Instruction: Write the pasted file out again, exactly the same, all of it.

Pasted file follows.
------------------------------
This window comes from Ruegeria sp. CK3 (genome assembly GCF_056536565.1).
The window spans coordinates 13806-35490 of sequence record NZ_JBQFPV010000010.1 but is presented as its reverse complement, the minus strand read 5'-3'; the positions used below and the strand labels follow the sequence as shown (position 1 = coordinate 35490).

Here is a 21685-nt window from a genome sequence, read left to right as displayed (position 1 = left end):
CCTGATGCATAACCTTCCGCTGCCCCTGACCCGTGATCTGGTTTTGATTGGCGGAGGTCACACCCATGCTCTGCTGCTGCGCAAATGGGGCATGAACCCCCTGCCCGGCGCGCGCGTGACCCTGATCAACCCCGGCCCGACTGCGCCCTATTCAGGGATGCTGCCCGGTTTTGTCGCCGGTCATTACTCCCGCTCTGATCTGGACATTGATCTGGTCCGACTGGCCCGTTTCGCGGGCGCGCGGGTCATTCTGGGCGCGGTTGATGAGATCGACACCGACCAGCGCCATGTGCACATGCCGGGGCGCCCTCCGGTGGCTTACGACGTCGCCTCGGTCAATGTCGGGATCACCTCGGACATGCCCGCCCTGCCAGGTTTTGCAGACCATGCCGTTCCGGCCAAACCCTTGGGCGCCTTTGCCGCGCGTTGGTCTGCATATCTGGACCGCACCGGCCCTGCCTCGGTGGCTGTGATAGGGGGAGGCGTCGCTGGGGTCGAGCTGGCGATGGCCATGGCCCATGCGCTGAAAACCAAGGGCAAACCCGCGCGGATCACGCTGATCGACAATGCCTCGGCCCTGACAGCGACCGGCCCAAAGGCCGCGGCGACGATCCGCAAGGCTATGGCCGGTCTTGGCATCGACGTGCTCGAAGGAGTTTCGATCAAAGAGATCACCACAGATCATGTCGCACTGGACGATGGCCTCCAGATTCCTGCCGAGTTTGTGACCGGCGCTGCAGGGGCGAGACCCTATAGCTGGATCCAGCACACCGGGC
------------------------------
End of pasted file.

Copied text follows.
This window comes from Ruegeria sp. CK3 (genome assembly GCF_056536565.1).
The window spans coordinates 13806-35490 of sequence record NZ_JBQFPV010000010.1 but is presented as its reverse complement, the minus strand read 5'-3'; the positions used below and the strand labels follow the sequence as shown (position 1 = coordinate 35490).

Here is a 21685-nt window from a genome sequence, read left to right as displayed (position 1 = left end):
CCTGATGCATAACCTTCCGCTGCCCCTGACCCGTGATCTGGTTTTGATTGGCGGAGGTCACACCCATGCTCTGCTGCTGCGCAAATGGGGCATGAACCCCCTGCCCGGCGCGCGCGTGACCCTGATCAACCCCGGCCCGACTGCGCCCTATTCAGGGATGCTGCCCGGTTTTGTCGCCGGTCATTACTCCCGCTCTGATCTGGACATTGATCTGGTCCGACTGGCCCGTTTCGCGGGCGCGCGGGTCATTCTGGGCGCGGTTGATGAGATCGACACCGACCAGCGCCATGTGCACATGCCGGGGCGCCCTCCGGTGGCTTACGACGTCGCCTCGGTCAATGTCGGGATCACCTCGGACATGCCCGCCCTGCCAGGTTTTGCAGACCATGCCGTTCCGGCCAAACCCTTGGGCGCCTTTGCCGCGCGTTGGTCTGCATATCTGGACCGCACCGGCCCTGCCTCGGTGGCTGTGATAGGGGGAGGCGTCGCTGGGGTCGAGCTGGCGATGGCCATGGCCCATGCGCTGAAAACCAAGGGCAAACCCGCGCGGATCACGCTGATCGACAATGCCTCGGCCCTGACAGCGACCGGCCCAAAGGCCGCGGCGACGATCCGCAAGGCTATGGCCGGTCTTGGCATCGACGTGCTCGAAGGAGTTTCGATCAAAGAGATCACCACAGATCATGTCGCACTGGACGATGGCCTCCAGATTCCTGCCGAGTTTGTGACCGGCGCTGCAGGGGCGAGACCCTATAGCTGGATCCAGCACACCGGGC